At par, commonly used with Bonds but is also used with preferred stock or other debt obligations, indicates that the security is trading at its Face Value or par value. The par value is a static value, unlike market value, which can fluctuate on a daily basis. The par value is determined upon issuance of the security.
At par can define whether a security, such as a bond, was issued at its face value or if the issuing company received less or more than the face value for the security.
A bond that trades at par has a yield equal to its coupon. Investors expect a return equal to the coupon for the risk of lending to the bond issuer. Bonds are quoted at 100 when trading at par. Due to changing interest rates, financial instruments almost never trade exactly at par. A bond is not likely to trade at par when interest rates are above or below its coupon rate.
When a company issues a new security, if it receives the face value of the security, then the issuance is said to be issued at par. If the issuer receives less than the face value for the security, it is issued at a discount; if the issuer receives more than the face value for the security, it is issued at a premium. The coupon rate for bonds or dividend rate for preferred stocks has a material effect on whether new issues of such securities are issued at par, at a discount or at a premium.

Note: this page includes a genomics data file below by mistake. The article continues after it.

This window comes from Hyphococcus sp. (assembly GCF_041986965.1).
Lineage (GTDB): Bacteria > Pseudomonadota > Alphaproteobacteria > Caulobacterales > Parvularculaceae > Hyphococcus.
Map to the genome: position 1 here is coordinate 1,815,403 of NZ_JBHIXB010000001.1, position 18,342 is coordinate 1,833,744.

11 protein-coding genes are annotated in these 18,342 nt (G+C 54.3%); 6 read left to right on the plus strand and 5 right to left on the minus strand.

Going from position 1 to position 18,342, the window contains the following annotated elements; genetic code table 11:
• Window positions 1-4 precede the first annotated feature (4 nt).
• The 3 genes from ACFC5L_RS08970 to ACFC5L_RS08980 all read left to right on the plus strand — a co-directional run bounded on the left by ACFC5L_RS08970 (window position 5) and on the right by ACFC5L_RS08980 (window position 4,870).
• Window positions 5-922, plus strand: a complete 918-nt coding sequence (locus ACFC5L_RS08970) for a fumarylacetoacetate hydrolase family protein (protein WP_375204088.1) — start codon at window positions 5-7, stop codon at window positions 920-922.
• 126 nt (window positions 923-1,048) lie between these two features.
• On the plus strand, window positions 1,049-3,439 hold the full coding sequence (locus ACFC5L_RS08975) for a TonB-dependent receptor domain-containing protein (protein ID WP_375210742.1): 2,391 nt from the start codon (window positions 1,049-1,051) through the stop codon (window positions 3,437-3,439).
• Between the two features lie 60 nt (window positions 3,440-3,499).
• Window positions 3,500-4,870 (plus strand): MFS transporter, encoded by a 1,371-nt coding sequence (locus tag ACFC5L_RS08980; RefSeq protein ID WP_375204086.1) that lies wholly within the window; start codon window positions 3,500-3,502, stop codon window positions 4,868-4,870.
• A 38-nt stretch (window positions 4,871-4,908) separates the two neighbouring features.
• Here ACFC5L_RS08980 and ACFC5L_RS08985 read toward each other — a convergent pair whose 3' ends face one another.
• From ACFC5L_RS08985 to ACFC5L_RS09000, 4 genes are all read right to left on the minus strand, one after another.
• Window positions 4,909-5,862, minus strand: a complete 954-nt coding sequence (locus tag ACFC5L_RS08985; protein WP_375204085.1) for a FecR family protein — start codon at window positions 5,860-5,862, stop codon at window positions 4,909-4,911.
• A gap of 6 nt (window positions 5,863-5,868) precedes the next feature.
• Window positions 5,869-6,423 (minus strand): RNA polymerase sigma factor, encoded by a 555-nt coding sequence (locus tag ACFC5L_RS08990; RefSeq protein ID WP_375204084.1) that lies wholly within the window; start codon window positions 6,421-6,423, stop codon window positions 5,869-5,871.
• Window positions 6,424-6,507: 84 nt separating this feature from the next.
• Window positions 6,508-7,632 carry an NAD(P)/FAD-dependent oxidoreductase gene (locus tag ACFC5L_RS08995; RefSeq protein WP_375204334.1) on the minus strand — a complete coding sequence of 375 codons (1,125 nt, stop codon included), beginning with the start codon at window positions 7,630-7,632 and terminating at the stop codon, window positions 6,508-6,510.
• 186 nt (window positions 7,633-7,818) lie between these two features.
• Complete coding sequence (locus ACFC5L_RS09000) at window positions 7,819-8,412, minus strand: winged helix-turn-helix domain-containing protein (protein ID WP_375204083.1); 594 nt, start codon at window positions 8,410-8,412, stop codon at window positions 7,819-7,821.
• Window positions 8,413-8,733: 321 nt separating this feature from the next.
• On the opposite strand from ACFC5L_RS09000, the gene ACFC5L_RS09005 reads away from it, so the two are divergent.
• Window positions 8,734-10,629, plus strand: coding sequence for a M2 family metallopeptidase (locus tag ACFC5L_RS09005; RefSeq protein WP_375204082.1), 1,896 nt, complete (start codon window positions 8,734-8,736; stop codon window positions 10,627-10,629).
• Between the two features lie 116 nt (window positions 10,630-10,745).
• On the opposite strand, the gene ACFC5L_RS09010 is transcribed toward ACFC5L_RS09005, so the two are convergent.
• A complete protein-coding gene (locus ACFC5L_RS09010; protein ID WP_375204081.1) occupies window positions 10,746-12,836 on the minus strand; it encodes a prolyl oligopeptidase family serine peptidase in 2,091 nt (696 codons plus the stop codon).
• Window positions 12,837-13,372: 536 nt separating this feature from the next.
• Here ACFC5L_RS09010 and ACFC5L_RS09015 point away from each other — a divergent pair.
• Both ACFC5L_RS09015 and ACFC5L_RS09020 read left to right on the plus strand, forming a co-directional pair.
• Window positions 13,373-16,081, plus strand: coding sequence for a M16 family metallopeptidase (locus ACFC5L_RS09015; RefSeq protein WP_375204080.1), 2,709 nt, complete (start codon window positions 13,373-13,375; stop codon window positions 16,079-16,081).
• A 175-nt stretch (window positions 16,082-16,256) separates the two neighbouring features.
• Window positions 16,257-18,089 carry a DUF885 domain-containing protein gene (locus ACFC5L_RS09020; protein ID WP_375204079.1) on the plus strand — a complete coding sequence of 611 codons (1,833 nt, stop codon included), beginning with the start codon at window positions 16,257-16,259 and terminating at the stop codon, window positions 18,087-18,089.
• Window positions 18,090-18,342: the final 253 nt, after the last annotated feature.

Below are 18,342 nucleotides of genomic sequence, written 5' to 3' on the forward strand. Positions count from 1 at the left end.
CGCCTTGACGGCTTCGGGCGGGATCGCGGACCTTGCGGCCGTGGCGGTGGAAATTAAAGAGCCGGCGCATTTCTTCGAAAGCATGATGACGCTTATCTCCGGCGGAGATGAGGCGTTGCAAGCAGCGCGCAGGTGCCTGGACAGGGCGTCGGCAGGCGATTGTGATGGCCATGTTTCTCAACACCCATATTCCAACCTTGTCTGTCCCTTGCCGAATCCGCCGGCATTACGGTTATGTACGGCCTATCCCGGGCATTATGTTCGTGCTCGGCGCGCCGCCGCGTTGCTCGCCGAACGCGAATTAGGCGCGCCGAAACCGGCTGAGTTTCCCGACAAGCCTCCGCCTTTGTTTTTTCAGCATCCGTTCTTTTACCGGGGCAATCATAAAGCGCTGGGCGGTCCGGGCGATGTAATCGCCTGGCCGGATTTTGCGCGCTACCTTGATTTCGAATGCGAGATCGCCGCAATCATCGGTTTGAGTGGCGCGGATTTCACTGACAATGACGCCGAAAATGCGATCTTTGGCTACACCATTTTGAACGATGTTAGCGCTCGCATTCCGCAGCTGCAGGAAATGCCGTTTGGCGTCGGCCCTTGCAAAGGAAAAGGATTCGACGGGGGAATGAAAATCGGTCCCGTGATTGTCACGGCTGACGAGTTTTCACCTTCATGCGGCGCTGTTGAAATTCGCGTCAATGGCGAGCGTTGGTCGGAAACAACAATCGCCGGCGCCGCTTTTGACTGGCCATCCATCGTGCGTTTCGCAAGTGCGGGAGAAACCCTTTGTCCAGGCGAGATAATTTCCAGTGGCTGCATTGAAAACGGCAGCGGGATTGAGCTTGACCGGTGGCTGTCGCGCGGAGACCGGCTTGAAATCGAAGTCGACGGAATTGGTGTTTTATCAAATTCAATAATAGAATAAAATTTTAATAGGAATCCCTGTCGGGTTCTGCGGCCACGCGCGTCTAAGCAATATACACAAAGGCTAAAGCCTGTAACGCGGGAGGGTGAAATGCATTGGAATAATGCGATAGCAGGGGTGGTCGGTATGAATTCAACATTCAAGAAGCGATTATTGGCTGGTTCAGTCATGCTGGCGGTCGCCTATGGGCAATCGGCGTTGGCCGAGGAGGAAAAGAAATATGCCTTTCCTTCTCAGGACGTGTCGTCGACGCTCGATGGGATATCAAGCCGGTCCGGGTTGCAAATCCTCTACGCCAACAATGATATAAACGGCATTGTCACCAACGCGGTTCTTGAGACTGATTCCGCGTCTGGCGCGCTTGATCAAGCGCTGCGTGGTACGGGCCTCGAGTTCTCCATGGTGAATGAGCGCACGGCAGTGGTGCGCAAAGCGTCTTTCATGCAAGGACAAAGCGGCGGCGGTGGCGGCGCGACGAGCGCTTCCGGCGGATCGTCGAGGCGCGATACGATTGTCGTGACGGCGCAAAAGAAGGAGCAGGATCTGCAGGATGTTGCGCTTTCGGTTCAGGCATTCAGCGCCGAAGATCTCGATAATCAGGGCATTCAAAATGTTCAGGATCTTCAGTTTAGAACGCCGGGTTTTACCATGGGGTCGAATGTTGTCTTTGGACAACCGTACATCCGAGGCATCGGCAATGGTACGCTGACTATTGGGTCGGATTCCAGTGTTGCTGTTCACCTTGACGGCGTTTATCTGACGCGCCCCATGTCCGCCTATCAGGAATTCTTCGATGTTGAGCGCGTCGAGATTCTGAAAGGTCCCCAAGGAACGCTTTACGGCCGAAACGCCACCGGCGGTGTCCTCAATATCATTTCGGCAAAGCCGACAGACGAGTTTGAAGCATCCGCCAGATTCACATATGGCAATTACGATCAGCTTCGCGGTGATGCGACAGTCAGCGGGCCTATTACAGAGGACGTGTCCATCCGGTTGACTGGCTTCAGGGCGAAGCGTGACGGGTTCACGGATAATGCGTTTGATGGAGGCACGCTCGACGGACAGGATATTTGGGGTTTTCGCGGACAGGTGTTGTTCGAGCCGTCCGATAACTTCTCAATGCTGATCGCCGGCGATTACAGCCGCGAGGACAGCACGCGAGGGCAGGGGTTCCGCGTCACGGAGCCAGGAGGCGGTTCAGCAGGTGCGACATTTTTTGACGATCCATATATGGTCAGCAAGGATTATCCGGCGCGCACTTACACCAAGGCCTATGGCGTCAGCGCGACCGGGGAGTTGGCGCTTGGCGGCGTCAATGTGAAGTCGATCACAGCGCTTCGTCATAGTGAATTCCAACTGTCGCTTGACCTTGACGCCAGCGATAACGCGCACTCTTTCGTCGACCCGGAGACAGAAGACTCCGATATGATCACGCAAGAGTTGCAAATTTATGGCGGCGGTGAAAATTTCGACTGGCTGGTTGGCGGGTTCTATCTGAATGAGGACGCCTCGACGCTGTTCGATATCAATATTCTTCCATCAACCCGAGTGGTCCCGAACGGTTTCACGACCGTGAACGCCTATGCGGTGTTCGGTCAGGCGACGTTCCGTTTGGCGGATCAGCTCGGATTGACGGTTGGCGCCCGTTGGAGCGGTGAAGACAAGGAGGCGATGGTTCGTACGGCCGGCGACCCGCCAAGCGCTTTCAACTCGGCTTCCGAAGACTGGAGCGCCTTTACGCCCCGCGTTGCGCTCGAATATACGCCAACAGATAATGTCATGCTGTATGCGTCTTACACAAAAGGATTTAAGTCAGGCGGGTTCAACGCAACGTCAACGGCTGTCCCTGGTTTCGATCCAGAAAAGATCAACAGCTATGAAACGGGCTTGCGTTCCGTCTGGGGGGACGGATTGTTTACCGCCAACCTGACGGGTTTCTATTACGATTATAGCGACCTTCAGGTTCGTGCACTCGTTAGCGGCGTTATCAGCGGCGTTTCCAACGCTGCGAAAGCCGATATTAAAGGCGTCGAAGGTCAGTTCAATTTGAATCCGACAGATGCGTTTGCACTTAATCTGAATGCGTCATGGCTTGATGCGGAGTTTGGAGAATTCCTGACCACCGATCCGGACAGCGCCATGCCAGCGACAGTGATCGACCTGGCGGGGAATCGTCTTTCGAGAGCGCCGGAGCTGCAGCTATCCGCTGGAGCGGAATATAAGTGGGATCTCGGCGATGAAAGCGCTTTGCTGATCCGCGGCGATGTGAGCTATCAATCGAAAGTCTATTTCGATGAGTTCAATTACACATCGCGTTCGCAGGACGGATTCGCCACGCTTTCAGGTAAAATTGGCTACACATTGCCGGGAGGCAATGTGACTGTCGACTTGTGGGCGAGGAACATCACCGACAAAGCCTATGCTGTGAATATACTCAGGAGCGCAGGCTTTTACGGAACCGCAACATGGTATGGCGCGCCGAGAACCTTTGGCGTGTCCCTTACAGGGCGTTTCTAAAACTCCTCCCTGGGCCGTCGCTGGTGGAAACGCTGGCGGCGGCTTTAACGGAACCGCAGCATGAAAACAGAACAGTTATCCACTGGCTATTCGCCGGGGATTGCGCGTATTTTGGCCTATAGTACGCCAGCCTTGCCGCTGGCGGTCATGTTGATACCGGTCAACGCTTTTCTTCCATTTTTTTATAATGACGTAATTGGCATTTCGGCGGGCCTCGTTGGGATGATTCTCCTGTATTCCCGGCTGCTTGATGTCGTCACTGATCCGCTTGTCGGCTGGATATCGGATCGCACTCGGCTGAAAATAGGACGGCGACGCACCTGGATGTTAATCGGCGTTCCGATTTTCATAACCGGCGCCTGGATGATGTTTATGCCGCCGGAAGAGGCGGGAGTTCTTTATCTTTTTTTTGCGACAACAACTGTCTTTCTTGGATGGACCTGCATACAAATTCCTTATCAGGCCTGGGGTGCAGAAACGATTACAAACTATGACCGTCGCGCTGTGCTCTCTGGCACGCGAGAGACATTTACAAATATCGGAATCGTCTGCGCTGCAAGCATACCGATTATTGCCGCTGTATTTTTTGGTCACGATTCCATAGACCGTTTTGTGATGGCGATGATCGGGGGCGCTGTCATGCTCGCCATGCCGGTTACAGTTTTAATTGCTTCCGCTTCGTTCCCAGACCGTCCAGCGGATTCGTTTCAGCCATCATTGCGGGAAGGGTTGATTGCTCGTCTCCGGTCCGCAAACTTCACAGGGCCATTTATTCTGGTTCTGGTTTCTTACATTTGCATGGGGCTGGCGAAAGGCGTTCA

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If a company issues a bond with a 5% coupon but prevailing yields for similar bonds are 10%, then investors pay less than par for the bond to compensate them for the difference in rates. Investors receive the coupon but pay less than the face value to get the yield for their bonds to at least 10%.
If prevailing yields are lower, say at 3%, then investors are willing to pay more than par for the bond. The investors receive the coupon but have to pay up for it due to the lower prevailing yields. If prevailing yields for similar bonds are 5% and the issuer pays a 5% coupon, then the bond is issued at par; the issuer receives the stated face value (par value) on the security.
Par value for common stock is not often mentioned because it is an arbitrary value mostly for legal purposes. Whether a common stock is issued at par or not does not affect its yield for investors like bonds and preferred stock, nor is it a reflection of prevailing yields.
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